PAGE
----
The opening track Aldebaran is built on subtle and solemn harmonies. The sounds being created are almost unidentifiable as a bass guitar. Meyer creates textures which emulate the flow of the tide. The tone of the notes being created is fragile and passes through the ears like a gentle breeze.
Much of the compositional material is built around mournful arpeggiated chords. The appeal of the music is how Meyer goes on to manipulate these foundations and how the glacial changes in texture draw the listener in to a state of relaxation. The chord structures draw influence from the dark ambient and post rock genres. The problem with chords on the bass guitar is that they can sound too dense. However, the bass is beautifully recorded with great clarity between the notes.
Meyer does make use of driving rhythms on tracks such as Three Thirteen. The sliding noises between the notes which are normally undesirable in bass recordings become part of the composition. The squeaks sound like small animals rummaging around the great oak of a bass line. On Squizzle, the chords are aggressively strummed giving the piece its throbbing pulse.
The aptly titled Traces Of A Song, uses a distinctive melody line which is interwoven with subtle harmonies and countermelodies. Looped harmonics become the foundation to a series of notes which fall like raindrops on to its shimmering floor. Much of the emotional drama of the music comes through Meyer’s use of dynamics, occasionally bringing moments of joyous hope in to otherwise downbeat surroundings.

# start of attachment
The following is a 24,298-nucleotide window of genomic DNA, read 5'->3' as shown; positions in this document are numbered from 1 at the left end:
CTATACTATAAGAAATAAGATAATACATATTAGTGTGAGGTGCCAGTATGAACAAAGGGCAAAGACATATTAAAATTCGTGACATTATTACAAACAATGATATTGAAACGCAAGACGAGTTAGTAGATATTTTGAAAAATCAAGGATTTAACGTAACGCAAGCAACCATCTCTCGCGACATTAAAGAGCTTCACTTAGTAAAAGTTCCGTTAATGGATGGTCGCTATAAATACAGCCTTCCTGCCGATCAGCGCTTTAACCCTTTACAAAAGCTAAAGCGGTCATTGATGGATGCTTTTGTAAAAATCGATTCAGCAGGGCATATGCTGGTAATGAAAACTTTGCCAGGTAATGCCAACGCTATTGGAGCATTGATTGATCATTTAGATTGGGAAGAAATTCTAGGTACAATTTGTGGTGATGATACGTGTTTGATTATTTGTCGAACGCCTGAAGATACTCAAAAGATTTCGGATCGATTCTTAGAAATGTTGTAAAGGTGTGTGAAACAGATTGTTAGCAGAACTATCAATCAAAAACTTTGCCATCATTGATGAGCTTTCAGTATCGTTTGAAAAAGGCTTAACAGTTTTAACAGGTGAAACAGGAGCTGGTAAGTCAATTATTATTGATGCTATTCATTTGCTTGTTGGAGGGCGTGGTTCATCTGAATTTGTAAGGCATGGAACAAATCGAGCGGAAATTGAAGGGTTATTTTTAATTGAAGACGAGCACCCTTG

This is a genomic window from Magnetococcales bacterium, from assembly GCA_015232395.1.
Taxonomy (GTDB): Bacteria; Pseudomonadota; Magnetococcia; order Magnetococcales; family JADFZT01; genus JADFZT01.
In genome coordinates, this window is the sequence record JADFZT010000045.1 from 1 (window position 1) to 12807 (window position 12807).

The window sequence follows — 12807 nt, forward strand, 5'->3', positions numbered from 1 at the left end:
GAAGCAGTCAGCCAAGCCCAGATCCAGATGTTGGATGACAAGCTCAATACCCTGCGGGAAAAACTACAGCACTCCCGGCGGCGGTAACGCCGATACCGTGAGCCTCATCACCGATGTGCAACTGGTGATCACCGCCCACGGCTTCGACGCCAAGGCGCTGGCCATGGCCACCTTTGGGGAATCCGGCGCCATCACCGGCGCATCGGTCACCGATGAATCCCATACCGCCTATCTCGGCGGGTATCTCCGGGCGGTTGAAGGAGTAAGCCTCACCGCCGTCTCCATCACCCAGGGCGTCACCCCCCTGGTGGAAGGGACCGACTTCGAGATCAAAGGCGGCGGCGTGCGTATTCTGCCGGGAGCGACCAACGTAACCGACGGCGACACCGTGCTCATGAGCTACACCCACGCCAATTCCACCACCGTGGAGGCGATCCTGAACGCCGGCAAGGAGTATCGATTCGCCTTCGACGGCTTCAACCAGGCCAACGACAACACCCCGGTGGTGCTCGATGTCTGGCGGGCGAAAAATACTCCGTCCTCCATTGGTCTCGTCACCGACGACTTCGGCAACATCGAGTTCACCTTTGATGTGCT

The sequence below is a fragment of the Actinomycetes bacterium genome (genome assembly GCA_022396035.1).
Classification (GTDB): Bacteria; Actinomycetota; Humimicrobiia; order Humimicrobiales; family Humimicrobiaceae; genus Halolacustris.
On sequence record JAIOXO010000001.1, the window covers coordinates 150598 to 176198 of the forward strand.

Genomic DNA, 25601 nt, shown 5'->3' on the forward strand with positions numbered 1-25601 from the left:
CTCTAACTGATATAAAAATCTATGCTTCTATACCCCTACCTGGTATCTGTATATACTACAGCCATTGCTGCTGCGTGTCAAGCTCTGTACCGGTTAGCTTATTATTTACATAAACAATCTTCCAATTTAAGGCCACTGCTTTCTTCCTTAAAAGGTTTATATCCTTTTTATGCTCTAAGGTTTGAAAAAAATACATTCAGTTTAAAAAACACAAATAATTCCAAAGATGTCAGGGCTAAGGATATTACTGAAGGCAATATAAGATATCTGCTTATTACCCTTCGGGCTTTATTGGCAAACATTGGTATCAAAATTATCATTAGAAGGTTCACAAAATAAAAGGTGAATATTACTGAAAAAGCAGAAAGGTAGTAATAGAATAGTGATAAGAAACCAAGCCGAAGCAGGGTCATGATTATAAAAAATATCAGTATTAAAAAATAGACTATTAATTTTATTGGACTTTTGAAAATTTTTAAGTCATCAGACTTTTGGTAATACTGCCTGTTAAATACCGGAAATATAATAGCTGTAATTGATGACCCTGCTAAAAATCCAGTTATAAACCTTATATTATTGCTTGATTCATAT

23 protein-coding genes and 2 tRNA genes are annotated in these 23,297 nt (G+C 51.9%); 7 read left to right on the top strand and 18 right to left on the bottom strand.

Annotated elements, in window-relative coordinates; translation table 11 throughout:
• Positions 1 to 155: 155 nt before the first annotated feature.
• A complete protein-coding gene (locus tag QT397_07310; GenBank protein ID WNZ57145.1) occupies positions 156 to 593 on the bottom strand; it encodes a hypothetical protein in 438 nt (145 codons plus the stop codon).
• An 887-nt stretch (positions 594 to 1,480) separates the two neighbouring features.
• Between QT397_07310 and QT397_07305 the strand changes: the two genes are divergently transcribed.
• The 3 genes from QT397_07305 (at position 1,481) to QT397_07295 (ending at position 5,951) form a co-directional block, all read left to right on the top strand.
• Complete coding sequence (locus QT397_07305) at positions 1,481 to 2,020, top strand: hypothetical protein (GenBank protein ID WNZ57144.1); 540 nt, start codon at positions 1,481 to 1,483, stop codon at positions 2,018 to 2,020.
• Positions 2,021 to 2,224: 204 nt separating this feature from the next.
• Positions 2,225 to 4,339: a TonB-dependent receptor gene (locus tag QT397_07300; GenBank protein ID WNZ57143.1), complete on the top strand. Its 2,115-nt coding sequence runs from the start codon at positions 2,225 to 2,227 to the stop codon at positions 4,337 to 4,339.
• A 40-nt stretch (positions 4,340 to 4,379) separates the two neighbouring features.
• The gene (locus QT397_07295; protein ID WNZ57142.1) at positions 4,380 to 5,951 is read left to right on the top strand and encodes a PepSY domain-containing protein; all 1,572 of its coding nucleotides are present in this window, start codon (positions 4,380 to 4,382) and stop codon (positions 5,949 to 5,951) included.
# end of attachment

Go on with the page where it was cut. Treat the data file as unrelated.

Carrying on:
Meyer has taken a unique approach to composition for solo bass guitar. It is one that will move the instrument forward as much as it will move the listener emotionally. Provenance is a welcome edition to the catalogue of ECM and the canon of solo bass guitar recordings.
By George W. Harris
Bjorn Meyer plays six stringed electric bass as well as the acoustic bass with sounds that you’ll swear come from either the classical guitar or mellotron. These twelve songs range from mystical and foggy backgrounds akin to The Hound of the Baskervilles as on “Aldebaran” and “Garden of Silence” to elegiac strings a strumming during the pastoral “Traces of a Song” and title track.
At times Meyer brings both acoustic and electric together, with an edgy background hiding behind the drapery on “Banyan Waltz” while “Pulse” mixes a drone groove infused with a folk melody. Tapped strings of joy bring buoyancy to “Dance” and percussive rhythms get rocking on “Three Thirteen.” This isn’t your grandfather’s bass!
October 16, 2017